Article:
Let’s talk about // Spiritual loneliness

26. April 2018

A few months ago, while at a birthday party, a wonderful Yoga teacher and healer approached me, and asked if I could write something about spiritual loneliness. She described feeling alone often, despite loving her work – and she was sure that no one would ever guess that she felt this way. I have to admit, I was surprised, too. 

Still, I totally understood the feeling – when I was working as a Yoga teacher in Hamburg a few years ago, I felt this way often. Sometimes I spent hours tucked away under my blanket, thinking that I couldn’t possibly share the way I felt with anyone. I was all alone. 

I didn’t want to pour my heart out to anyone in moments of doubt or when I was struggling. All of my ‘friends’ were Yoga teachers as well, worked in similar circles, or came to my classes as students. My motto was ‘show no sign of weakness!’

Since there was already an overload of Yoga teachers in Hamburg at this time, most of these were only out to maximize their class sizes, teach at the prime times and bag deals as ambassadors for cute Yoga threads. It was a daily battle. 

The daily grind

Of course, tensions ran high when classes weren’t full to bursting from the get-go. Studio owners breathed down the teacher’s neck, threatening to replace them if things didn’t shape up fast. 

Teachers who work in the spiritual arena are often expected to know the answers to all of life’s questions. They should always be in a stellar mood, should never get sick or have acne, no self-doubts and definitely no bad days. They are under constant scrutiny and any sign of ‘un-yogic’ behavior is immediately interpreted as weakness or spite. 

We’re all on our journey

It’s so important that teachers in spiritual fields stop trying to seem so exalted. Nobody is happy all day long, always inspired and carefree. Nobody. Everyone is on their own journey, wherever that’s taking them.

The role of the exalted is not sustainable or healthy in the long-term. Allowing yourself to show vulnerability or anxiety without fearing that it will be held against you has to become normalized. Much of the ‘spiritual aura’ is made up of façade and self-protection – understandably. 

If you make a living on the spiritual marketplace, you can feel drained and empty quite quickly – giving all the time with fewer opportunities to recharge your own batteries. I see this here in Berlin – most teachers dash from one studio to the next, earning a pittance. This, despite the fact that the work they are doing is so valuable. Many of these teachers have little to no time for regeneration or for their own Yoga practice – the pressure is too great.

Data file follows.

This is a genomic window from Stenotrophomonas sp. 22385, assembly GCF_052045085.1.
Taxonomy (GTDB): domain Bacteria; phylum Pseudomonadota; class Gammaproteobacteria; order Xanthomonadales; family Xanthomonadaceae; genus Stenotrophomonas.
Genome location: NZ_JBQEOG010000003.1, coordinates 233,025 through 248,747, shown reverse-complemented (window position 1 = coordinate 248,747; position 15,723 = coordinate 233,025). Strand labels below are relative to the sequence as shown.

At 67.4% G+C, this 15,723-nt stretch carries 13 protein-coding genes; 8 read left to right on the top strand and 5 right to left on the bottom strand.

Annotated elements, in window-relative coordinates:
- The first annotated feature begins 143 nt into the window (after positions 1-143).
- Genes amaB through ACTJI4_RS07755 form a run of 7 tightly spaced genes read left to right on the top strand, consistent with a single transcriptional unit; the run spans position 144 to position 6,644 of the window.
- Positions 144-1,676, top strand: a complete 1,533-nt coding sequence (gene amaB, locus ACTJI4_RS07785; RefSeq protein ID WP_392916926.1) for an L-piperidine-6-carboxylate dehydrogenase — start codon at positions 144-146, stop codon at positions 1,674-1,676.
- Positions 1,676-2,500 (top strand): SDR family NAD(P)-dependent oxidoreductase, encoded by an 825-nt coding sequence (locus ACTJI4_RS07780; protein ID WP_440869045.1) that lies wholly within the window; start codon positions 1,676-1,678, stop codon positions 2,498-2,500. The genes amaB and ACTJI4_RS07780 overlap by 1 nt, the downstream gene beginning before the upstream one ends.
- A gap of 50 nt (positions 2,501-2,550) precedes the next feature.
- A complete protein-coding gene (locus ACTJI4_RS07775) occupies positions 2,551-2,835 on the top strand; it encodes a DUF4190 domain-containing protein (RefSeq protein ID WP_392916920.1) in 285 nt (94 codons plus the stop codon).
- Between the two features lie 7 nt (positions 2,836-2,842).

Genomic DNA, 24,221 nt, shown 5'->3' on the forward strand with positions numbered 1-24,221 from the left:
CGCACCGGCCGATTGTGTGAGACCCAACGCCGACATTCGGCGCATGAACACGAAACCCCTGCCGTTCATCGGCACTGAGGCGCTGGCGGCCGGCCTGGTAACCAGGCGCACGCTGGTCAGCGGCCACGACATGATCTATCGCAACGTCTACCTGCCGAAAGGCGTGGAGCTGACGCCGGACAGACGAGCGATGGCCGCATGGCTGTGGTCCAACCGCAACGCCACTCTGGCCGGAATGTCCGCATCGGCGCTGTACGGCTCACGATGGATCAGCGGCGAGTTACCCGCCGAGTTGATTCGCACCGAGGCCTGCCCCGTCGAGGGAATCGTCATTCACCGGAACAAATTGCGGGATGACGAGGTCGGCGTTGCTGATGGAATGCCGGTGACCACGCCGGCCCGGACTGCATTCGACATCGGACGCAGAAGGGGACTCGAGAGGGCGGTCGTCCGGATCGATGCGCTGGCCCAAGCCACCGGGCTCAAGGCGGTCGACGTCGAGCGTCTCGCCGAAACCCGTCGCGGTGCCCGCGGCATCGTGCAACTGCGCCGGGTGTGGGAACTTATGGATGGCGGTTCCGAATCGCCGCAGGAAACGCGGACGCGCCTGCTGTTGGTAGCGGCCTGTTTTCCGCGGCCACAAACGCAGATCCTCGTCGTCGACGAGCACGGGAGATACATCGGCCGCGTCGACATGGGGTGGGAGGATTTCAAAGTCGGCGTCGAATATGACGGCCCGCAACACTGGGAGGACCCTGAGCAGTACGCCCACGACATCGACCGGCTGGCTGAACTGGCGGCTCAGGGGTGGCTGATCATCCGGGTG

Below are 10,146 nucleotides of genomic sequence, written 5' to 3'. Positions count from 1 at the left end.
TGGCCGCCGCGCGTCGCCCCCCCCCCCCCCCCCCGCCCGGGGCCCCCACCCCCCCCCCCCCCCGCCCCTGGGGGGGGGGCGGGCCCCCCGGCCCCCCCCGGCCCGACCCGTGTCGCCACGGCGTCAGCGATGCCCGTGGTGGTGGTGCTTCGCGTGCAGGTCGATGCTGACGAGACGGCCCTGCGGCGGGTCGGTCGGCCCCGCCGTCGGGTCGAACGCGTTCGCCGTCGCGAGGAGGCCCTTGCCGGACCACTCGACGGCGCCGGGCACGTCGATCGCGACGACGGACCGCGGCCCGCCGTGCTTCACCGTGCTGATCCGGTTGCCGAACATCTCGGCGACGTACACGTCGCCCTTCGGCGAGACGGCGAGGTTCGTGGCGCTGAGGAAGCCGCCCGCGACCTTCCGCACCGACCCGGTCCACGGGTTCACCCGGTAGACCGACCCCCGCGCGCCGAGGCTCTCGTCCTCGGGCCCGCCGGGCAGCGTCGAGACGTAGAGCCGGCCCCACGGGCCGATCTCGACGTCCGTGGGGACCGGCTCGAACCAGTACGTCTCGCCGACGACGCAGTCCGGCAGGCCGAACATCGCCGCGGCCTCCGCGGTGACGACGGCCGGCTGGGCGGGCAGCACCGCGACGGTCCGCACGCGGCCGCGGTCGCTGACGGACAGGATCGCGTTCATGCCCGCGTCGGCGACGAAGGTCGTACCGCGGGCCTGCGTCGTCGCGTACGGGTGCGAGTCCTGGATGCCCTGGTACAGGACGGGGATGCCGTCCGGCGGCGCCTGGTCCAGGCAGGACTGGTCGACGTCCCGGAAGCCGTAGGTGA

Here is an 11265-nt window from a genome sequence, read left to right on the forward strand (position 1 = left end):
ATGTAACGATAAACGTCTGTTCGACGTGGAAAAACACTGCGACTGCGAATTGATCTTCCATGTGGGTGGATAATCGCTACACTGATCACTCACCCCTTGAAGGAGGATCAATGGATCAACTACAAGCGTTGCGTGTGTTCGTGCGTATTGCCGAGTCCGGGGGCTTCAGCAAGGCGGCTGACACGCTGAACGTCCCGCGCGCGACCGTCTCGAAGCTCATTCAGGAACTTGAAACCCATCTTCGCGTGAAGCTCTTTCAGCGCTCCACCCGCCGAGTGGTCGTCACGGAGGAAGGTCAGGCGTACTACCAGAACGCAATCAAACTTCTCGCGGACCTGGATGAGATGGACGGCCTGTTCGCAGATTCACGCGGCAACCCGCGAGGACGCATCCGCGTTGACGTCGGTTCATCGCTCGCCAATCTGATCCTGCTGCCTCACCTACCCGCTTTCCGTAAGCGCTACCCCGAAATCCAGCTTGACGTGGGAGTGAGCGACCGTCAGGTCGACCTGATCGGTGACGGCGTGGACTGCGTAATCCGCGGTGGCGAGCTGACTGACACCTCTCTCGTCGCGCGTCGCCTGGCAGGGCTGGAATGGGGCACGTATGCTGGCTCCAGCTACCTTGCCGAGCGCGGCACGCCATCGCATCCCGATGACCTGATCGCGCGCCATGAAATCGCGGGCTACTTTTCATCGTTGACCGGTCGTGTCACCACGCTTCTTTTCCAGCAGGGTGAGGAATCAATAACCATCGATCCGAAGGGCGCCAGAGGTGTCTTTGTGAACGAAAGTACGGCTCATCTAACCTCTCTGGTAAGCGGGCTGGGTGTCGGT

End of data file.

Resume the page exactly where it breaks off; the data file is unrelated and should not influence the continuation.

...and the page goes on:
Spiritual practice itself can also create some real lows. Occasionally, we are confronted with our own darkness and pain. If teachers are constantly propagating the myth of cheery spiritual enlightenment in the form of handstands on the sandy beach of Bali, it’s unlikely that students will dare to share their less savory experiences with the practice. Instead, they may even feel that something is wrong with them.

In a world that seems more connected than ever, increasingly more people are talking about feeling lonely. Maybe because the standard projection to the outside world is one of always being in a good mood, even when you feel like crying your eyes out?

We should take each other by the hand more often, dare to speak our truth and share how we feel. Really connect. Click To Tweet

The first smart step might be telling someone close to you how you really feel. Less superficiality and more depth and honesty. That’s what touches hearts and can take a big load off. 



Madhavi Guemoes
Madhavi Guemoes dachte mit 15, dass sie das Leben vollständig verstanden habe, um 31 Jahre später zu erkennen, dass dies schier unmöglich ist. Sie arbeitet als freie Autorin, Aromatherapeutin, Podcasterin, Bloggerin und Kundalini Yogalehrerin weltweit und ist Mutter von zwei Kindern. Madhavi praktiziert seit mehr als 30 Jahren Yoga - was aber in Wirklichkeit nichts zu bedeuten hat.
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